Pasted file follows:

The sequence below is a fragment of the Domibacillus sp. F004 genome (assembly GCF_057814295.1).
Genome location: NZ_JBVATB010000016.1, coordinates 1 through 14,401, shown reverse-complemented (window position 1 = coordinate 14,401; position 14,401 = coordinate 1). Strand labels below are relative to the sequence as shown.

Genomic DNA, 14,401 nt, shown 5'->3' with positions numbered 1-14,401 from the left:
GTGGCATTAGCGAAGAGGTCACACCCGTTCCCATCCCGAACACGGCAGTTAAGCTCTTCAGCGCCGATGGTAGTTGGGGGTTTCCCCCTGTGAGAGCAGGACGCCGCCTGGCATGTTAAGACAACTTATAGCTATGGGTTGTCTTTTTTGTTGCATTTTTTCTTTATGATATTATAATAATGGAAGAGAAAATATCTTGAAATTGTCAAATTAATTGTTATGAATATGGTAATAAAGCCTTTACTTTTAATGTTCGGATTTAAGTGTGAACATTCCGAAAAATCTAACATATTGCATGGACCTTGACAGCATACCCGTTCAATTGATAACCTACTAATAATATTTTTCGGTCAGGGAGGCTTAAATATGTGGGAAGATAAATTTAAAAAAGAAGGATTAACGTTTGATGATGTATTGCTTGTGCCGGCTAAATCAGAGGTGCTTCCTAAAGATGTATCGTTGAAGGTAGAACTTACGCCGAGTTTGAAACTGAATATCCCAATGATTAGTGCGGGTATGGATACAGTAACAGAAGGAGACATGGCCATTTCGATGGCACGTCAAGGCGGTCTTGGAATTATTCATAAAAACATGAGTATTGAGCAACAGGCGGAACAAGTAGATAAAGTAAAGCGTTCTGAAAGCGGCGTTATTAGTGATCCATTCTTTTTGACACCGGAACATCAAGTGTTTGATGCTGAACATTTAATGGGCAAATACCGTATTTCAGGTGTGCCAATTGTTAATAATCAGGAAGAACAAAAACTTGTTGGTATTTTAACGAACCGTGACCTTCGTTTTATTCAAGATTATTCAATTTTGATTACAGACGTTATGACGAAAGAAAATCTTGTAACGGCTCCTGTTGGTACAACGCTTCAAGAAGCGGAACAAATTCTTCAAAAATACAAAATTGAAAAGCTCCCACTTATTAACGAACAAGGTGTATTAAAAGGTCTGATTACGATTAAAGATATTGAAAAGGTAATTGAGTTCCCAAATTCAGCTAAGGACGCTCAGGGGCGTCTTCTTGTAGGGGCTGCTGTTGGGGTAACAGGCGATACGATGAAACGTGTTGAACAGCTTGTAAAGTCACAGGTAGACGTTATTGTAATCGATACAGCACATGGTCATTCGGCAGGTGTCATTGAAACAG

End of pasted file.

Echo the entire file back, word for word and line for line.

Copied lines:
The sequence below is a fragment of the Domibacillus sp. F004 genome (assembly GCF_057814295.1).
Genome location: NZ_JBVATB010000016.1, coordinates 1 through 14,401, shown reverse-complemented (window position 1 = coordinate 14,401; position 14,401 = coordinate 1). Strand labels below are relative to the sequence as shown.

Genomic DNA, 14,401 nt, shown 5'->3' with positions numbered 1-14,401 from the left:
GTGGCATTAGCGAAGAGGTCACACCCGTTCCCATCCCGAACACGGCAGTTAAGCTCTTCAGCGCCGATGGTAGTTGGGGGTTTCCCCCTGTGAGAGCAGGACGCCGCCTGGCATGTTAAGACAACTTATAGCTATGGGTTGTCTTTTTTGTTGCATTTTTTCTTTATGATATTATAATAATGGAAGAGAAAATATCTTGAAATTGTCAAATTAATTGTTATGAATATGGTAATAAAGCCTTTACTTTTAATGTTCGGATTTAAGTGTGAACATTCCGAAAAATCTAACATATTGCATGGACCTTGACAGCATACCCGTTCAATTGATAACCTACTAATAATATTTTTCGGTCAGGGAGGCTTAAATATGTGGGAAGATAAATTTAAAAAAGAAGGATTAACGTTTGATGATGTATTGCTTGTGCCGGCTAAATCAGAGGTGCTTCCTAAAGATGTATCGTTGAAGGTAGAACTTACGCCGAGTTTGAAACTGAATATCCCAATGATTAGTGCGGGTATGGATACAGTAACAGAAGGAGACATGGCCATTTCGATGGCACGTCAAGGCGGTCTTGGAATTATTCATAAAAACATGAGTATTGAGCAACAGGCGGAACAAGTAGATAAAGTAAAGCGTTCTGAAAGCGGCGTTATTAGTGATCCATTCTTTTTGACACCGGAACATCAAGTGTTTGATGCTGAACATTTAATGGGCAAATACCGTATTTCAGGTGTGCCAATTGTTAATAATCAGGAAGAACAAAAACTTGTTGGTATTTTAACGAACCGTGACCTTCGTTTTATTCAAGATTATTCAATTTTGATTACAGACGTTATGACGAAAGAAAATCTTGTAACGGCTCCTGTTGGTACAACGCTTCAAGAAGCGGAACAAATTCTTCAAAAATACAAAATTGAAAAGCTCCCACTTATTAACGAACAAGGTGTATTAAAAGGTCTGATTACGATTAAAGATATTGAAAAGGTAATTGAGTTCCCAAATTCAGCTAAGGACGCTCAGGGGCGTCTTCTTGTAGGGGCTGCTGTTGGGGTAACAGGCGATACGATGAAACGTGTTGAACAGCTTGTAAAGTCACAGGTAGACGTTATTGTAATCGATACAGCACATGGTCATTCGGCAGGTGTCATTGAAACAG